For years now, Ridgewood residents have grown concerned over the amount of closing storefronts and number of vacancies that loom over Myrtle Avenue’s shopping strip.
But according to Ted Renz, executive director of the Myrtle Avenue Business Improvement District (BID) in Ridgewood, experts found that the vacancy rate is “not serious” compared to other markets.
“Our vacancy rate is about six and a half, almost seven percent,” Renz told QNS. “It’s a pretty stable commercial strip.”
However, Renz acknowledged that for their district, which spans from Wyckoff Avenue to Fresh Pond Road, the vacancy rate is higher than the strip’s traditional rates of “three and four percent.”
The BID executive director also mentioned that some of the stores that have recently shuttered belong to a national chain rather than small businesses, such as Payless ShoeSource and Petland Discounts.
The closures are part of a national trend, which has seen many retail stores that once thrived now filing for bankruptcy and subsequently shutting their doors.
“Retailing is changing,” Renz said. “There are some new stores coming in, but it’s an ongoing thing where businesses go out and others come in.”
The Ridgewood Seneca/Catalpa Stroll, hosted by the BID in the hopes of showcasing local businesses, will be taking place on Oct. 26, from 12 to 5 p.m. It will stretch Seneca Avenue from Weirfield Street to Cornelia Street and Catalpa Avenue, and back to Myrtle Avenue.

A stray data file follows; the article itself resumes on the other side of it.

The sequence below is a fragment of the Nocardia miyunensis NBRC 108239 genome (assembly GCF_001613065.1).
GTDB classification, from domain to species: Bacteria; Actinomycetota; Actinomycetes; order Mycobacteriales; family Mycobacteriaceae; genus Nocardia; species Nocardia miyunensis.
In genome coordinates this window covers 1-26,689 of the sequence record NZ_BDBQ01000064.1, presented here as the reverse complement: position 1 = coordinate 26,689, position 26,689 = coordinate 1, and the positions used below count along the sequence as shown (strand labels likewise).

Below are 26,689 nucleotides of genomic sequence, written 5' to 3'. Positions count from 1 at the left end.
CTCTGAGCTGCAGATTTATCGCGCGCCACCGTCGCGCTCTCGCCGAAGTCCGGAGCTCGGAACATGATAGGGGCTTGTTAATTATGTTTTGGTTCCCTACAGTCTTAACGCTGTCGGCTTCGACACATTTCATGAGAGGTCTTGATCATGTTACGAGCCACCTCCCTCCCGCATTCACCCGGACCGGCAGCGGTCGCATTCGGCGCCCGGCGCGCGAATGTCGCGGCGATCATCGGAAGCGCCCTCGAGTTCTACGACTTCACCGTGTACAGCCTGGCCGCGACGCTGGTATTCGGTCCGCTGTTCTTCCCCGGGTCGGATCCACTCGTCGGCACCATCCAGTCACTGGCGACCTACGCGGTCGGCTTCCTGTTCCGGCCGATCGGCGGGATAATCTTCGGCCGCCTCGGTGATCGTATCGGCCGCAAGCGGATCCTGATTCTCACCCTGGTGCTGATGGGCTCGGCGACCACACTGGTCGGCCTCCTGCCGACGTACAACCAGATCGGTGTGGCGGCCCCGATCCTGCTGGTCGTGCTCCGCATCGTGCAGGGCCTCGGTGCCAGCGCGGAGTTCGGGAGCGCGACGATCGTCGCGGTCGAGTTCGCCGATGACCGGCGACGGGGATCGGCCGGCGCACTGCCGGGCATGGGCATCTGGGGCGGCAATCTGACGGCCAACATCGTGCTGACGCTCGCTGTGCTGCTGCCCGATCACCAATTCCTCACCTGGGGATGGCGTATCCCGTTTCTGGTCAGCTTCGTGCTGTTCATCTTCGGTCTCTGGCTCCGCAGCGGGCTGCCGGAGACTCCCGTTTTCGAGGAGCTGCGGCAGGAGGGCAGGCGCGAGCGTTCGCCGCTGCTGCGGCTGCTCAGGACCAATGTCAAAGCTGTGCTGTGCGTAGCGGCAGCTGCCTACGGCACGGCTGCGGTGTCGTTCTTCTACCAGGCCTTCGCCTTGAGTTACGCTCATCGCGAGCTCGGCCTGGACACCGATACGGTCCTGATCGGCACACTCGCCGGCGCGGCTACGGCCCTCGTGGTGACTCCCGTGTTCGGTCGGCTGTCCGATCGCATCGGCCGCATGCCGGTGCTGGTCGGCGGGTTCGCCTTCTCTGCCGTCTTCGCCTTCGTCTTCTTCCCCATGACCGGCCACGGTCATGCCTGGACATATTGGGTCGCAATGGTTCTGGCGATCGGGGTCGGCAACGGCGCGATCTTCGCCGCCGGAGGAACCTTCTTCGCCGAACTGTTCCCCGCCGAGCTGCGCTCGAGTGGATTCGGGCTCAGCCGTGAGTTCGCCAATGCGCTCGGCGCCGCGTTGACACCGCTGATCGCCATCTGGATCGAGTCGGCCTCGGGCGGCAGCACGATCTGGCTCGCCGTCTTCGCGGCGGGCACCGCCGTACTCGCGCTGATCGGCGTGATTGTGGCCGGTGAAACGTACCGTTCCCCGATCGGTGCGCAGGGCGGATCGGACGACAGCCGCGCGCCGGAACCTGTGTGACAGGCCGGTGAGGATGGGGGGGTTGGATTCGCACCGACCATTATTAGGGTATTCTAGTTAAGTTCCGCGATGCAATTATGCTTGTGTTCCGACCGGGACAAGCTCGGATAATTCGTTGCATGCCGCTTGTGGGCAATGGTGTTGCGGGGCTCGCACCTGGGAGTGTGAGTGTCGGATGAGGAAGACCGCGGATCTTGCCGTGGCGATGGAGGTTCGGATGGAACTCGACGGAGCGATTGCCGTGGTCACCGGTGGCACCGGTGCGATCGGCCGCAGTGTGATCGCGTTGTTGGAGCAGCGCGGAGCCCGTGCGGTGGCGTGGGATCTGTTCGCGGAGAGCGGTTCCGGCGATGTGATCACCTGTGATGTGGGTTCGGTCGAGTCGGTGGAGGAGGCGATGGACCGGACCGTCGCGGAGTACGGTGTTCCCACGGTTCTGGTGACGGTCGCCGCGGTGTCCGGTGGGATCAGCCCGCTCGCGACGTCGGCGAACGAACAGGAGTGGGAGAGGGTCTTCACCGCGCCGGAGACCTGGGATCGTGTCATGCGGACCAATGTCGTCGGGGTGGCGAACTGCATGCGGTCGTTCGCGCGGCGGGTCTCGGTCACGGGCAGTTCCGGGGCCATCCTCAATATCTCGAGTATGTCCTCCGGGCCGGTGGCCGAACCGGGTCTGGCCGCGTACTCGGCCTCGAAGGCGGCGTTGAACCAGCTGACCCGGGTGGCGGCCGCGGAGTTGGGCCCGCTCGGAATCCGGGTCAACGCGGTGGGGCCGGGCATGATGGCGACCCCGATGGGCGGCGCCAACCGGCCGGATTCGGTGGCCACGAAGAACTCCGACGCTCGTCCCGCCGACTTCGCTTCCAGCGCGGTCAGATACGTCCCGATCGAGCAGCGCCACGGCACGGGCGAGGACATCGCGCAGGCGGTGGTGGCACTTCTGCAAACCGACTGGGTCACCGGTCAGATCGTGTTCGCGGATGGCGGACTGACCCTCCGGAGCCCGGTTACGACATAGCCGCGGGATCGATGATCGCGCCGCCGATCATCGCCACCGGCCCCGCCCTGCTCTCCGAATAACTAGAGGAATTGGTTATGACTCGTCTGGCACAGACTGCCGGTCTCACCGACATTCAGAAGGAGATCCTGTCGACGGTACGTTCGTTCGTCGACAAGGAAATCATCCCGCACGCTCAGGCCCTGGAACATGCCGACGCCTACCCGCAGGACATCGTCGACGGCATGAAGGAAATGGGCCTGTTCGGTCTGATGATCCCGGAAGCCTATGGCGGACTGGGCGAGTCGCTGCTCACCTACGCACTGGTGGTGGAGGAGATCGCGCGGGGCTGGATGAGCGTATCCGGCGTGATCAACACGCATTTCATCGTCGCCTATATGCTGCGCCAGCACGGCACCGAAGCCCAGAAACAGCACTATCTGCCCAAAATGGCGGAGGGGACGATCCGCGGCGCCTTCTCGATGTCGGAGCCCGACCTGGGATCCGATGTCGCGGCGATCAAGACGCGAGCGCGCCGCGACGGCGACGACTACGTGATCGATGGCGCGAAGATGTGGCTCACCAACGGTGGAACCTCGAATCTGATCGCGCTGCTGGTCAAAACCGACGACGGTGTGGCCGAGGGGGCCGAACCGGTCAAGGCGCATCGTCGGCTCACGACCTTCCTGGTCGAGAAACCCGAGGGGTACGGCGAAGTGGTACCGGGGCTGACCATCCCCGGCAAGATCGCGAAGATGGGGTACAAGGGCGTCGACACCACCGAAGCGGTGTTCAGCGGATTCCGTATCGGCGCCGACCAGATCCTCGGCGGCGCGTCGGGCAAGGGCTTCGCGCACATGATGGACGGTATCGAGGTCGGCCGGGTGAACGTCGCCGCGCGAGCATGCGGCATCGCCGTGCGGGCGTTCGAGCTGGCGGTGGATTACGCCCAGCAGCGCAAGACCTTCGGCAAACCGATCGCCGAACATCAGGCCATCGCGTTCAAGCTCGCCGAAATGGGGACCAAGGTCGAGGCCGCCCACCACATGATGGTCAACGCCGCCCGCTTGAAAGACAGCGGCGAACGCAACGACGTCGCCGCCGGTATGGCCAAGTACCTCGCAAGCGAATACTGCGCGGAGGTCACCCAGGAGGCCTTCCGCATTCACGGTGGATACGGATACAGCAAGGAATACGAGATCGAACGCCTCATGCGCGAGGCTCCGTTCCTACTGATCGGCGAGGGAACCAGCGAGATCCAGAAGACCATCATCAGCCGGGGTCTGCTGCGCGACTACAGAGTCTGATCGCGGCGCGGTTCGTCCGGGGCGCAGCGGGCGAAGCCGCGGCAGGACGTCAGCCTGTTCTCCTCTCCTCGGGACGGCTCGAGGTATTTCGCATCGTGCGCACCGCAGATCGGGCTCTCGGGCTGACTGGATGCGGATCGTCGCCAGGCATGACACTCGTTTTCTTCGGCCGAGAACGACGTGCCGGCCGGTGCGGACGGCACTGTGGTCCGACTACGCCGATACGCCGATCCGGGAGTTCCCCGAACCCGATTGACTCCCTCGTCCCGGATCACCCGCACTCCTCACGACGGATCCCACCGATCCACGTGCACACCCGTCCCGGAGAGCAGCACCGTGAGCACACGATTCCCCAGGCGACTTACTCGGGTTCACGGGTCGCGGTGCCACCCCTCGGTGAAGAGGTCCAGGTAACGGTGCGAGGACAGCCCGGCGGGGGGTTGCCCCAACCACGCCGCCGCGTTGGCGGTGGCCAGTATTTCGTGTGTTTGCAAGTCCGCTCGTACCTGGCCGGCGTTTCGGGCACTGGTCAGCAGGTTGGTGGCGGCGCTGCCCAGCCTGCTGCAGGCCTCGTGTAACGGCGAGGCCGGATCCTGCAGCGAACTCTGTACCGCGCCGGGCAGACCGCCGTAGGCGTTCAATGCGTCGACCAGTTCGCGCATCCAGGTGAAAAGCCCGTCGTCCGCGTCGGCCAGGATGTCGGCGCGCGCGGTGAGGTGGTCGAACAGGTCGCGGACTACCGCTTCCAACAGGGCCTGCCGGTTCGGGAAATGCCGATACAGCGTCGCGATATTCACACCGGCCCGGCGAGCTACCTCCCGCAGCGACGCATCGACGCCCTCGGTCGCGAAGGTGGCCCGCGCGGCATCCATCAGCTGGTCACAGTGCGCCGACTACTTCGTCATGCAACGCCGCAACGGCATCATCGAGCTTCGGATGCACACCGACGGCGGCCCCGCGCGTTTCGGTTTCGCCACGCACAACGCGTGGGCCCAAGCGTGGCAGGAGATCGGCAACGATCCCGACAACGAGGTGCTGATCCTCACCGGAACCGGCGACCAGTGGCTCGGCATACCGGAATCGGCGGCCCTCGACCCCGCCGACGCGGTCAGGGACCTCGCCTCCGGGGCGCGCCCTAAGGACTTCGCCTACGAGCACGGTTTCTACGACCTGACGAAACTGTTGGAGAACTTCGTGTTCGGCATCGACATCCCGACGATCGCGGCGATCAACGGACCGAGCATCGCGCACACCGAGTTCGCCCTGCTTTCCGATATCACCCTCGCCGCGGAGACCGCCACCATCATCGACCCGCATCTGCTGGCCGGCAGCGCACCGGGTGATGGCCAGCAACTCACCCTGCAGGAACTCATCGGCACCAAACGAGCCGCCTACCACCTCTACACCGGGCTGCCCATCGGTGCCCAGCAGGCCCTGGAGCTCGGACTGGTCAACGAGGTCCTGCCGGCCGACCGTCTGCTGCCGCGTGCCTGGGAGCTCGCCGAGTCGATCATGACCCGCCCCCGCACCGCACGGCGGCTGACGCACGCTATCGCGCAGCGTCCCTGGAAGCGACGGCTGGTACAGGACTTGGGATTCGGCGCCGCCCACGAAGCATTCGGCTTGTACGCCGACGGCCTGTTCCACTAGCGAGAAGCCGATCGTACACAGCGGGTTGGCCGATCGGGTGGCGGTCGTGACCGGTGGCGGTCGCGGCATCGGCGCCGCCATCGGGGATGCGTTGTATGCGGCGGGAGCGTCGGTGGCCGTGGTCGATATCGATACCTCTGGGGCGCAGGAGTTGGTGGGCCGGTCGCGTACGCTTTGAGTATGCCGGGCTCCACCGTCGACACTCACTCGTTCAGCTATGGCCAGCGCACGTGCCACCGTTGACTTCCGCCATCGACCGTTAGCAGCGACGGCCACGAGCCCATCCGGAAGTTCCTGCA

The event will feature lots of food, kid-friendly activities, antique buses from the MTA and beer tastings from local breweries, including the newly opened Evil Twin Brewering New York City.
On the other hand, a recent survey conducted by QNS and Ridgewood Times found that Glendale’s half of Myrtle Avenue is struggling to offer destination stores for consumers and meet the needs of its small business owners.
To combat this, Dorothy Stepnowska, owner of Flower Power Coffee House, is spearheading the newly resurrected Glendale Chamber of Commerce.
Stepnowska has worked with Renz for ideas on how to help the small business owners, who she says are being met with unfair treatment by city officials.
“I think the city has to do a little more for small businesses because we’re the backbone of it,” she said. “I hear people constantly telling me that it’s too expensive. The city is not for small businesses, all we do is get fined for any little thing.”
Stepnowska recently experienced first hand some financial setbacks for her business when the city passed a law that prohibited CBD-infused food and drinks.
Seeing fellow business owners struggle to know their rights is what’s driving her to lead the Glendale Chamber of Commerce, which she hopes won’t just focus on Glendale but Queens as a whole.
Stepnowska invites the community to attend the Chamber’s next meeting on Oct. 22 at 7 p.m. at the Ridgewood Savings Bank.